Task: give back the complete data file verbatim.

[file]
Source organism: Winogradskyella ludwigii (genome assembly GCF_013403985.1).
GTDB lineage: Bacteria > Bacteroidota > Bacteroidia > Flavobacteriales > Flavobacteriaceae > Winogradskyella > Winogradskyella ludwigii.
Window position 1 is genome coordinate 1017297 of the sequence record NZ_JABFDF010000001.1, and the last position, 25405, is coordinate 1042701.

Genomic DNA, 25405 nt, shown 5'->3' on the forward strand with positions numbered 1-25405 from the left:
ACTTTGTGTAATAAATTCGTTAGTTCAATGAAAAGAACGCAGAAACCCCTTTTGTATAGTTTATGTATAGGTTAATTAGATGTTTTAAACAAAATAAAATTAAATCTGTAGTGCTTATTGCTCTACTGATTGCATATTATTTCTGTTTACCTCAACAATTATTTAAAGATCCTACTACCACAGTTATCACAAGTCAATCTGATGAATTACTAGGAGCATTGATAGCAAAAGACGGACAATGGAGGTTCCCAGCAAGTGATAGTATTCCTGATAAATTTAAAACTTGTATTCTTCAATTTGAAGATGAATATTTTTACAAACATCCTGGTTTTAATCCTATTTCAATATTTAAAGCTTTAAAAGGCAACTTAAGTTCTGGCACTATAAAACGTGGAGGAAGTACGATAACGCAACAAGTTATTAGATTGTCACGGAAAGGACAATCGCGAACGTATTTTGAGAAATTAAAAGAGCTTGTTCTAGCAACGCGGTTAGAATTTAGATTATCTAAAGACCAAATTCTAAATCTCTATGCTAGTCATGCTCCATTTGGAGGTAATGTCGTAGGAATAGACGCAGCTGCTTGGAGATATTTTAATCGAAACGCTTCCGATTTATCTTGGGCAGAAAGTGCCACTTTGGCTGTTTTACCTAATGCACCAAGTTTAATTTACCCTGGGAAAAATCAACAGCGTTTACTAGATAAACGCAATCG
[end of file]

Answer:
Source organism: Winogradskyella ludwigii (genome assembly GCF_013403985.1).
GTDB lineage: Bacteria > Bacteroidota > Bacteroidia > Flavobacteriales > Flavobacteriaceae > Winogradskyella > Winogradskyella ludwigii.
Window position 1 is genome coordinate 1017297 of the sequence record NZ_JABFDF010000001.1, and the last position, 25405, is coordinate 1042701.

Genomic DNA, 25405 nt, shown 5'->3' on the forward strand with positions numbered 1-25405 from the left:
ACTTTGTGTAATAAATTCGTTAGTTCAATGAAAAGAACGCAGAAACCCCTTTTGTATAGTTTATGTATAGGTTAATTAGATGTTTTAAACAAAATAAAATTAAATCTGTAGTGCTTATTGCTCTACTGATTGCATATTATTTCTGTTTACCTCAACAATTATTTAAAGATCCTACTACCACAGTTATCACAAGTCAATCTGATGAATTACTAGGAGCATTGATAGCAAAAGACGGACAATGGAGGTTCCCAGCAAGTGATAGTATTCCTGATAAATTTAAAACTTGTATTCTTCAATTTGAAGATGAATATTTTTACAAACATCCTGGTTTTAATCCTATTTCAATATTTAAAGCTTTAAAAGGCAACTTAAGTTCTGGCACTATAAAACGTGGAGGAAGTACGATAACGCAACAAGTTATTAGATTGTCACGGAAAGGACAATCGCGAACGTATTTTGAGAAATTAAAAGAGCTTGTTCTAGCAACGCGGTTAGAATTTAGATTATCTAAAGACCAAATTCTAAATCTCTATGCTAGTCATGCTCCATTTGGAGGTAATGTCGTAGGAATAGACGCAGCTGCTTGGAGATATTTTAATCGAAACGCTTCCGATTTATCTTGGGCAGAAAGTGCCACTTTGGCTGTTTTACCTAATGCACCAAGTTTAATTTACCCTGGGAAAAATCAACAGCGTTTACTAGATAAACGCAATCG